It’s bad enough that Senator Baucus and his committee refused to draft actual legislative language before voting on the “conceptual” proposal. But now we must keep the spotlight on the possibility of the Senate and House leadership using a slippery method of fast-tracking unpopular legislation.
As outlined by Politico, this scenario involves Senator Reid stripping an unrelated bill that is currently languishing in conference committee, and substituting in his preferred health-reform language cobbled together from the Baucus proposal and the Senate Health Committee bill. Once that bill comes out of “conference committee” it would then be voted on in the House and Senate without the opportunity for anyone to propose amendments. It would have to be an up or down vote, and a simple majority is all that would be needed in both houses before the bill is off to the president’s desk.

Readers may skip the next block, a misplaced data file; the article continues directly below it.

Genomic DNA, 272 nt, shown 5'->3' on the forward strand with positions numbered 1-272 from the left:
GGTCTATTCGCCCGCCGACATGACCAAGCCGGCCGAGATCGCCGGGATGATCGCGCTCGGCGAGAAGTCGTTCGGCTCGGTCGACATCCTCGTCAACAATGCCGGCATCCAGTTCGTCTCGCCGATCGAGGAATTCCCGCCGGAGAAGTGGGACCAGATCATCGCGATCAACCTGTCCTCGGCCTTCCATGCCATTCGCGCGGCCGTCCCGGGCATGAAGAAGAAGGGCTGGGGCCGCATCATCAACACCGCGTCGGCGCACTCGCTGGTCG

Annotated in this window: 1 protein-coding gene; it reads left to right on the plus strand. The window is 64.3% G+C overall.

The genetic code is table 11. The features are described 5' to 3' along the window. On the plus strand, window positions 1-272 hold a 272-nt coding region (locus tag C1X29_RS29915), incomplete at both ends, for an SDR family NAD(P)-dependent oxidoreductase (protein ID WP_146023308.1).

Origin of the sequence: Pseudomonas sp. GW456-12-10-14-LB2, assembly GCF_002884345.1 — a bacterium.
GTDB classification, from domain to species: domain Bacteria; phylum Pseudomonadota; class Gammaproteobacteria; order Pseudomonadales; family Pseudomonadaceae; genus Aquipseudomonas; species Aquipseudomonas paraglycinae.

In my legislative experience throughout the years, I have sometimes seen this tricky maneuver used. In fact, these kinds of bills have a special name. They are called “snakes.”
What would the snake look like? As stated in a Heritage Foundation post:
Will it have the public option?. . . Will it force taxpayers to pay for abortions? How much will it cost? Nobody knows because this Vapor Bill does not even exist yet.
The only thing worse than a snake is an invisible and fast-moving snake. It is important to note that this is only one strategy that the leadership might or might not chose to pursue. If this snake does indeed bite the American people, it will be interesting to see whether they bite back in the voting booth.
— Dorinda C. Bordlee is senior counsel at Bioethics Defense Fund.